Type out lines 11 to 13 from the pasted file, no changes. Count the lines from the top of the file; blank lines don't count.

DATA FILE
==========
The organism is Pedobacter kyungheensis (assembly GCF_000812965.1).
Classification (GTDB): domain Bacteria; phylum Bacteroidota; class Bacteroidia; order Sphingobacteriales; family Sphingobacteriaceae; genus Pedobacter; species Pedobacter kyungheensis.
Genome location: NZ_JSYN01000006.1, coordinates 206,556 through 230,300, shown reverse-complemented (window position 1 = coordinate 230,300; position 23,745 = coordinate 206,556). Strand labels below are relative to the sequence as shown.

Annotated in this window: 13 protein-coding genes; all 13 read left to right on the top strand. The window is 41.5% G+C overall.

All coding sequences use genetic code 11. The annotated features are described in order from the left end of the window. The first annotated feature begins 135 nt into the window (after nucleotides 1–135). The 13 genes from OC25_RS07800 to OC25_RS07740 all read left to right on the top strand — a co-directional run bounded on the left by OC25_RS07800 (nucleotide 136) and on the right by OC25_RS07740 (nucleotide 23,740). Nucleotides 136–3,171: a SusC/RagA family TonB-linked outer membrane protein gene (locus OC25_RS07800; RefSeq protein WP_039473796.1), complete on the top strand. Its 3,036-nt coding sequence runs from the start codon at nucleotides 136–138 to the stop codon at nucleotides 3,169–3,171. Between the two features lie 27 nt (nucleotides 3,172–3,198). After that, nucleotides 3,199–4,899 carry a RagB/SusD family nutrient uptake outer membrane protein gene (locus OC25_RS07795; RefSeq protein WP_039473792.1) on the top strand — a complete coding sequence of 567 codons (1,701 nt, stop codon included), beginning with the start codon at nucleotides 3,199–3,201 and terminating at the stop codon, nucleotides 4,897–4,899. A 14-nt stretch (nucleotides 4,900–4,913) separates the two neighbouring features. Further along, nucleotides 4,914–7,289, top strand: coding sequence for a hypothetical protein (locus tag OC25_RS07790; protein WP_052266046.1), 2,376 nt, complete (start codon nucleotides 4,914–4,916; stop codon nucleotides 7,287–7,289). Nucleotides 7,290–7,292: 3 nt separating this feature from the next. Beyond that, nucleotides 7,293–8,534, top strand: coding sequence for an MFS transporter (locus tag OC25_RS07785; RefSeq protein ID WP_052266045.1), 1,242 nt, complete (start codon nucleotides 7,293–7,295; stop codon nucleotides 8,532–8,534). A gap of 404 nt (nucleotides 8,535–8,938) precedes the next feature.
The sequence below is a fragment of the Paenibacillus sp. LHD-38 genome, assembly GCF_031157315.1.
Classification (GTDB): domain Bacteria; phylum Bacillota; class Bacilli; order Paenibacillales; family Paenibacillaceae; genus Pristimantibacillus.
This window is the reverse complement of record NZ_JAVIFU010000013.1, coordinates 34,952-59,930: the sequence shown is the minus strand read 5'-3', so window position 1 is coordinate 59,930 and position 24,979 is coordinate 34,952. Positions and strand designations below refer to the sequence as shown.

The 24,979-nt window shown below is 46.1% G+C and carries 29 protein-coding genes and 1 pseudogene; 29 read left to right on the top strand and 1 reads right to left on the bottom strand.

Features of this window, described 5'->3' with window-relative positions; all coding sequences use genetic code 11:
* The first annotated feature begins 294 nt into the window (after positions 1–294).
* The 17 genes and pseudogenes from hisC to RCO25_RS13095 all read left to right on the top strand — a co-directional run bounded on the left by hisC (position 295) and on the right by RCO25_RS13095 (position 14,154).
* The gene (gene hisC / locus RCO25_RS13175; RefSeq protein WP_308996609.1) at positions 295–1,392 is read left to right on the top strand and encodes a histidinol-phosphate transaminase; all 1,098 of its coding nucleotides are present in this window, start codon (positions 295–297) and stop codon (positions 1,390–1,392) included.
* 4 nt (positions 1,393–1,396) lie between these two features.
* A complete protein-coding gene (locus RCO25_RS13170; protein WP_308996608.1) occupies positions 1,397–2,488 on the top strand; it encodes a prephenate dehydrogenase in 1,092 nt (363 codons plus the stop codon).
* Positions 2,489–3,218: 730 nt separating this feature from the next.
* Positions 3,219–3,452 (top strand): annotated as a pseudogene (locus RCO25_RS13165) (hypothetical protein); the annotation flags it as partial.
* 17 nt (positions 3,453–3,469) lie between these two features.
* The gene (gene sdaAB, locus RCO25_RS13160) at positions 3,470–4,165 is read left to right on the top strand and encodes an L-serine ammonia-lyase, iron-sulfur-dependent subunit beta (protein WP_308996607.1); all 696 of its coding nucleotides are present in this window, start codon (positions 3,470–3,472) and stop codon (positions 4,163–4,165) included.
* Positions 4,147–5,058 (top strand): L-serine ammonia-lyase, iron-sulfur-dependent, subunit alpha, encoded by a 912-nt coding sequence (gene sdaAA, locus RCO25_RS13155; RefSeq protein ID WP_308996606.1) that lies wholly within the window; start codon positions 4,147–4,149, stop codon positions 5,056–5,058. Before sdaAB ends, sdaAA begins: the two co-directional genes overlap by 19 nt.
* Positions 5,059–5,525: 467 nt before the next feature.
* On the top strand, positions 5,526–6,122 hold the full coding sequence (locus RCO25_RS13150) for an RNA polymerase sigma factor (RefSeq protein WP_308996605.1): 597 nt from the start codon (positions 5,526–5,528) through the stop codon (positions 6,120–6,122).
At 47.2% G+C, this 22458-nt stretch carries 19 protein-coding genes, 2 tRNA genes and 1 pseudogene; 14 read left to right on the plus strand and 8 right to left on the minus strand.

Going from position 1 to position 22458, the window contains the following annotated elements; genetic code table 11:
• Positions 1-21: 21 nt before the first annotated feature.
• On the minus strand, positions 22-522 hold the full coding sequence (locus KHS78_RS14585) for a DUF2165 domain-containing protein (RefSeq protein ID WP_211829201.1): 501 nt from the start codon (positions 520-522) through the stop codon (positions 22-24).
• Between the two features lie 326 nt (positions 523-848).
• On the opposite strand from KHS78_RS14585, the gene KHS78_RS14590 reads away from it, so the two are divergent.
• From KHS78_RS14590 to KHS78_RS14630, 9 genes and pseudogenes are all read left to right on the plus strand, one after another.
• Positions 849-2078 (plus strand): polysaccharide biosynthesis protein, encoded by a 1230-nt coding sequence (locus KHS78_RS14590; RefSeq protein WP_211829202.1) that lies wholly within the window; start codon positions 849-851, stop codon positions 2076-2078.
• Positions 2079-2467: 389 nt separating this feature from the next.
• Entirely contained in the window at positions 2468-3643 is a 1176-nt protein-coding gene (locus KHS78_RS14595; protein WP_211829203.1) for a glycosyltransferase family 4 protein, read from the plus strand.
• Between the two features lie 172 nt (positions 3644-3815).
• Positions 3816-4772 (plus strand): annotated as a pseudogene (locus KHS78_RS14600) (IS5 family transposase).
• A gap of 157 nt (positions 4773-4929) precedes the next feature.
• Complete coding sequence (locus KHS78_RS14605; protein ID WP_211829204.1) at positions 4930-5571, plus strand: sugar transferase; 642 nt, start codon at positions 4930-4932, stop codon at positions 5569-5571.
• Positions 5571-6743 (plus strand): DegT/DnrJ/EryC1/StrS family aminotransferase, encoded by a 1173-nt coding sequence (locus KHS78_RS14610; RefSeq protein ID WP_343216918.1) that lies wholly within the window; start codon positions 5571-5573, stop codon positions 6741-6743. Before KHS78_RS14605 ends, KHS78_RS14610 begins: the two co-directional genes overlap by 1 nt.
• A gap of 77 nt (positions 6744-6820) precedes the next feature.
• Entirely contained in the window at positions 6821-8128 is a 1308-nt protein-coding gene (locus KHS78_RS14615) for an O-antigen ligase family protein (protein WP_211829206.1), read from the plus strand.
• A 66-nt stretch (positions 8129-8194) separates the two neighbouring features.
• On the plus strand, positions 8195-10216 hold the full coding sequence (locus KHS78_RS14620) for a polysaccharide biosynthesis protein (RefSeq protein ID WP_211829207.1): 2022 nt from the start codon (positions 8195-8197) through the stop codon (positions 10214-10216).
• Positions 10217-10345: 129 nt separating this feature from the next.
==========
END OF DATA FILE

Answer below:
* The first annotated feature begins 294 nt into the window (after positions 1–294).
* The 17 genes and pseudogenes from hisC to RCO25_RS13095 all read left to right on the top strand — a co-directional run bounded on the left by hisC (position 295) and on the right by RCO25_RS13095 (position 14,154).
* The gene (gene hisC / locus RCO25_RS13175; RefSeq protein WP_308996609.1) at positions 295–1,392 is read left to right on the top strand and encodes a histidinol-phosphate transaminase; all 1,098 of its coding nucleotides are present in this window, start codon (positions 295–297) and stop codon (positions 1,390–1,392) included.